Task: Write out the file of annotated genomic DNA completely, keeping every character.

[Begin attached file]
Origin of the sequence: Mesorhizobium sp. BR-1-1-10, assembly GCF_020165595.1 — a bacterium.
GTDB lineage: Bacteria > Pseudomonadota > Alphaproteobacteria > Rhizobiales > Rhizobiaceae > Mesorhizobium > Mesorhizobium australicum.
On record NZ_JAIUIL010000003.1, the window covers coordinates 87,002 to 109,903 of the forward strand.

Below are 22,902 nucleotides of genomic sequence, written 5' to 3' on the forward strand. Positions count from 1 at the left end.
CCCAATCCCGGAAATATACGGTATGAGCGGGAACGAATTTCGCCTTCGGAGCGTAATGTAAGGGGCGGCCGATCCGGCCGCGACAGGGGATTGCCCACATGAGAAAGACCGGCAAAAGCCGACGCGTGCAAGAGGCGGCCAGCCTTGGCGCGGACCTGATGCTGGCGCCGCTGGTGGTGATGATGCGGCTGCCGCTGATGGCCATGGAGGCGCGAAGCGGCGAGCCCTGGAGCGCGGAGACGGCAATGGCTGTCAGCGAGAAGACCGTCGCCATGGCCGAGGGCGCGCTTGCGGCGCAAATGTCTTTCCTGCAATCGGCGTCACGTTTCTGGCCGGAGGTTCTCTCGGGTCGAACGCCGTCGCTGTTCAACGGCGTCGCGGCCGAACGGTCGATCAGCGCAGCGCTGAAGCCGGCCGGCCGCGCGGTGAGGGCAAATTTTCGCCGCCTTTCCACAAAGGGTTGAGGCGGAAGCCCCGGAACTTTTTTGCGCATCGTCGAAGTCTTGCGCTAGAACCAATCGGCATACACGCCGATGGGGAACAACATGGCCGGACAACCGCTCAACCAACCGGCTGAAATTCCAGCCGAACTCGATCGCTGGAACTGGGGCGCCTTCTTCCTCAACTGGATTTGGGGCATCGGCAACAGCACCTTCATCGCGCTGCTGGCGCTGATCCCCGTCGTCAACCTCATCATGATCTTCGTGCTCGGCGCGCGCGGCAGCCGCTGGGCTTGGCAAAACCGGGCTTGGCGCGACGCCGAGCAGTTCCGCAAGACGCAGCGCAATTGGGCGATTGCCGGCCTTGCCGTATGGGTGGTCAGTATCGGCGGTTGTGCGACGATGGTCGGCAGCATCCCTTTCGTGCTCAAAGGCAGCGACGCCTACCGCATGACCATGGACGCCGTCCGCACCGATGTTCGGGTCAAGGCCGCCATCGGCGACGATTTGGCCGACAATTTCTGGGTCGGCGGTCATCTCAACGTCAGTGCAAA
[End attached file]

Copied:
Origin of the sequence: Mesorhizobium sp. BR-1-1-10, assembly GCF_020165595.1 — a bacterium.
GTDB lineage: Bacteria > Pseudomonadota > Alphaproteobacteria > Rhizobiales > Rhizobiaceae > Mesorhizobium > Mesorhizobium australicum.
On record NZ_JAIUIL010000003.1, the window covers coordinates 87,002 to 109,903 of the forward strand.

Below are 22,902 nucleotides of genomic sequence, written 5' to 3' on the forward strand. Positions count from 1 at the left end.
CCCAATCCCGGAAATATACGGTATGAGCGGGAACGAATTTCGCCTTCGGAGCGTAATGTAAGGGGCGGCCGATCCGGCCGCGACAGGGGATTGCCCACATGAGAAAGACCGGCAAAAGCCGACGCGTGCAAGAGGCGGCCAGCCTTGGCGCGGACCTGATGCTGGCGCCGCTGGTGGTGATGATGCGGCTGCCGCTGATGGCCATGGAGGCGCGAAGCGGCGAGCCCTGGAGCGCGGAGACGGCAATGGCTGTCAGCGAGAAGACCGTCGCCATGGCCGAGGGCGCGCTTGCGGCGCAAATGTCTTTCCTGCAATCGGCGTCACGTTTCTGGCCGGAGGTTCTCTCGGGTCGAACGCCGTCGCTGTTCAACGGCGTCGCGGCCGAACGGTCGATCAGCGCAGCGCTGAAGCCGGCCGGCCGCGCGGTGAGGGCAAATTTTCGCCGCCTTTCCACAAAGGGTTGAGGCGGAAGCCCCGGAACTTTTTTGCGCATCGTCGAAGTCTTGCGCTAGAACCAATCGGCATACACGCCGATGGGGAACAACATGGCCGGACAACCGCTCAACCAACCGGCTGAAATTCCAGCCGAACTCGATCGCTGGAACTGGGGCGCCTTCTTCCTCAACTGGATTTGGGGCATCGGCAACAGCACCTTCATCGCGCTGCTGGCGCTGATCCCCGTCGTCAACCTCATCATGATCTTCGTGCTCGGCGCGCGCGGCAGCCGCTGGGCTTGGCAAAACCGGGCTTGGCGCGACGCCGAGCAGTTCCGCAAGACGCAGCGCAATTGGGCGATTGCCGGCCTTGCCGTATGGGTGGTCAGTATCGGCGGTTGTGCGACGATGGTCGGCAGCATCCCTTTCGTGCTCAAAGGCAGCGACGCCTACCGCATGACCATGGACGCCGTCCGCACCGATGTTCGGGTCAAGGCCGCCATCGGCGACGATTTGGCCGACAATTTCTGGGTCGGCGGTCATCTCAACGTCAGTGCAAA